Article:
3. Training and Standards of Performance
Take a broad look at your team and try to determine how you can enable all of them to better succeed. Identify where the skills and knowledge gaps are and start brainstorming ways to fill those gaps.
You should also assess how well the standards of performance are working in terms of encouraging sellers towards success. Are the standards clearly communicated to your team members? Do they incentivize top performance and consistent improvement?
To help with your assessment, examine your top sellers, middle performers, and below-average performers. Ideally, your training and performance standards should enable all three groups to improve their performance.
Once you reach month three, you can start to deploy what you’ve learned and set a new course for your team.
1. Define and Measure
You’ve gained familiarity with the metrics used at your organization. Now you’re in a position to evaluate how well those metrics are meeting your team’s needs. Consider:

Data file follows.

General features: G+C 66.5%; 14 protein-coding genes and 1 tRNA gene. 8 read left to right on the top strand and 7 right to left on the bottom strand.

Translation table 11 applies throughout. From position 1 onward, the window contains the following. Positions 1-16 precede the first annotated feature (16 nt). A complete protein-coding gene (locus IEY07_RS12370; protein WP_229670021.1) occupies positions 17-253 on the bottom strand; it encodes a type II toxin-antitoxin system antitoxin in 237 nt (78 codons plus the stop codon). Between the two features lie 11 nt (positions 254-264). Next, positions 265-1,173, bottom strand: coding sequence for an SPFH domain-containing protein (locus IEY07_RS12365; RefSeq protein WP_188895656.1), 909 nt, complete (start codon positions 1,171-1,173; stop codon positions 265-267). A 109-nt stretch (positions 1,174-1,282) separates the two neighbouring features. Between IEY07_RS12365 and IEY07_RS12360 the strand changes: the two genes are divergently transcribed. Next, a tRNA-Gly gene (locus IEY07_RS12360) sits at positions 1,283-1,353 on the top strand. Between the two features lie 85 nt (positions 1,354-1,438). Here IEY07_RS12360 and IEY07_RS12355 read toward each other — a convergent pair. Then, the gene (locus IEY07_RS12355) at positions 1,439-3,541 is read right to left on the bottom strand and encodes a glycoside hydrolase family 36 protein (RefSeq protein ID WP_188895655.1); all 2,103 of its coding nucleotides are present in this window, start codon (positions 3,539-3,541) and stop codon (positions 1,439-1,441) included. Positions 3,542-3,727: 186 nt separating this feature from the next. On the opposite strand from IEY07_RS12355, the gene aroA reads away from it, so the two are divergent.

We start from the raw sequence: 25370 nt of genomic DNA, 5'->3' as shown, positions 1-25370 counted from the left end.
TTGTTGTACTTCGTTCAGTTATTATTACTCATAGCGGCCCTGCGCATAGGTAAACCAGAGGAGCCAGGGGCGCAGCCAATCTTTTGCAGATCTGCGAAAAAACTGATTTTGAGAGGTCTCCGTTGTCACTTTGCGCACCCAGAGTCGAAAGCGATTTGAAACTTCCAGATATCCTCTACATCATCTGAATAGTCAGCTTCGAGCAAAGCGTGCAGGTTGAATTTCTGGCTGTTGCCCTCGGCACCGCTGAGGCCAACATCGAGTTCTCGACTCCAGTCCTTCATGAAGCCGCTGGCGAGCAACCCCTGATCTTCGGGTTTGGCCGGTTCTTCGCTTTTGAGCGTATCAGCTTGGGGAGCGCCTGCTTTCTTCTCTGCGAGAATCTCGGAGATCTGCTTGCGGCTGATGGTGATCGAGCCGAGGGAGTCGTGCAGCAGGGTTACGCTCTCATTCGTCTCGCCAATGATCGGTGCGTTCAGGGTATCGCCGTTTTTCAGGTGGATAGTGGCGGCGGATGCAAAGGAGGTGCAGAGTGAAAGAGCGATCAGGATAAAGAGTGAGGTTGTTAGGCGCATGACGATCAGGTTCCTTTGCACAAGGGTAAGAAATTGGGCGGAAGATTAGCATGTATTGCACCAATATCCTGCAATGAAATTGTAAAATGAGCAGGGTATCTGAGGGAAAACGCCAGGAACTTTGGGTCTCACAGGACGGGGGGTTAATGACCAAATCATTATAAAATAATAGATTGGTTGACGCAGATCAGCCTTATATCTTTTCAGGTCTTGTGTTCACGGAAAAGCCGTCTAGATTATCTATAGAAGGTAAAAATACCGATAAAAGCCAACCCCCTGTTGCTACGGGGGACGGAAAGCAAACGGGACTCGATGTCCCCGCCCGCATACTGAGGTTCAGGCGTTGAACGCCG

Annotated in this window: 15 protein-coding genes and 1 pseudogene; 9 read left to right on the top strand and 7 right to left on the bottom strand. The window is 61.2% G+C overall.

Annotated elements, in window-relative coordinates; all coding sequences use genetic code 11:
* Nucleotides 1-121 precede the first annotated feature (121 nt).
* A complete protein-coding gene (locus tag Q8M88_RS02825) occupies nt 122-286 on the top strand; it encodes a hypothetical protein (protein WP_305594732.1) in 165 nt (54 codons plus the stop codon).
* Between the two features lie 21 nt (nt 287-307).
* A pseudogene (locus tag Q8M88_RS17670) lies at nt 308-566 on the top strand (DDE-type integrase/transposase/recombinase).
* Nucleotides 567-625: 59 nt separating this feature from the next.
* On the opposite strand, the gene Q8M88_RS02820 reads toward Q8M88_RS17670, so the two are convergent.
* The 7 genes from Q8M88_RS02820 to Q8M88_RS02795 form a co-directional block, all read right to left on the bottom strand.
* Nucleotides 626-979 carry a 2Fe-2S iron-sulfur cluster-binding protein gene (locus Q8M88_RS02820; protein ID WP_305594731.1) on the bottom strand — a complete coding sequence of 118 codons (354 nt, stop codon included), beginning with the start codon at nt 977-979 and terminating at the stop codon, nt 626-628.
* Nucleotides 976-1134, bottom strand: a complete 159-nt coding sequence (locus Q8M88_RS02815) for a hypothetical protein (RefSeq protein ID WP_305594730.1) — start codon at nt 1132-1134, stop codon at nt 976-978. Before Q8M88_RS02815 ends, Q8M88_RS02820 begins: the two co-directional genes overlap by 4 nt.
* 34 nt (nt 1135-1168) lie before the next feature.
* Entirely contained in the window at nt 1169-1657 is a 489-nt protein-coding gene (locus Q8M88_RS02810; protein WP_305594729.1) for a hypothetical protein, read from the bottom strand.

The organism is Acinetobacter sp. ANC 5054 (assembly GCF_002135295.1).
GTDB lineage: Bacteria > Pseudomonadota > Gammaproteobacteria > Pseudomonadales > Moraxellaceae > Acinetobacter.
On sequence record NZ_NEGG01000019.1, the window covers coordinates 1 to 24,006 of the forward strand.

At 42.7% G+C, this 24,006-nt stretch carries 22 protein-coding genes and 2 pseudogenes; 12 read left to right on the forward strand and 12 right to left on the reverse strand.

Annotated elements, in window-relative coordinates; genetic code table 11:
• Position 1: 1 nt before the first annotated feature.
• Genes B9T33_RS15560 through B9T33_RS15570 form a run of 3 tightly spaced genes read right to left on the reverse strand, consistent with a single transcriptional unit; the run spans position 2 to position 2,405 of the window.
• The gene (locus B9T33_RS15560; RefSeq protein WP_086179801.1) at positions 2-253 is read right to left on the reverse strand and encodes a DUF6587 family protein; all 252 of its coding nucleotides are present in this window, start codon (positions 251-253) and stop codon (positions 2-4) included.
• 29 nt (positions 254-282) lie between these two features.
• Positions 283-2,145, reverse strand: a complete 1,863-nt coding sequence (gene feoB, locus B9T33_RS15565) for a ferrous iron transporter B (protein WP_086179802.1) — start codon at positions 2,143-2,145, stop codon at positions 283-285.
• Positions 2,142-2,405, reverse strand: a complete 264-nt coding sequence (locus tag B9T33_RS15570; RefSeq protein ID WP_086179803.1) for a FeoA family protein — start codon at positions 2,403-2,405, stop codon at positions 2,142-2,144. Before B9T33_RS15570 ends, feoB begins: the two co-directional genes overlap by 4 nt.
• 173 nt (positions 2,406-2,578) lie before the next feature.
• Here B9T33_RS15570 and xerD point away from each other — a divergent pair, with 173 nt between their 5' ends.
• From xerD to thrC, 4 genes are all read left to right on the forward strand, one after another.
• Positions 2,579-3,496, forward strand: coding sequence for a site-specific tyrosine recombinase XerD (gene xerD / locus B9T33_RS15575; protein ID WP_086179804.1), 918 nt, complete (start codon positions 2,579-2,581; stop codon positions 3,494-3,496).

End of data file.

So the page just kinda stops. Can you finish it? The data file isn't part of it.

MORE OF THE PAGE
- Are you measuring what you need to measure?
- How is your team setting targets, and are those targets both ambitious and appropriate?
- What behaviors are your metrics incentivizing?
If your metrics aren’t serving your team, implement new metrics and methods.
2. Building the Roadmap
To achieve your revenue goals, create a plan for the next year, broken up into quarterly increments. Identify what strategic objectives must be achieved for your team to meet revenue goals.
3. Develop Strategy and New Experiments
Synthesizing everything you’ve learned about your team and the sales process, start developing a long-term plan for how you are going to drive revenue growth. This may include training initiatives, procedural changes, new performance standards, and anything else that addresses your team’s current weak spots.
Attempting too much change at once is usually a mistake. But by the time you reach the three-month mark, you’re ready to start experimenting and implementing your own ideas to guide your team towards success.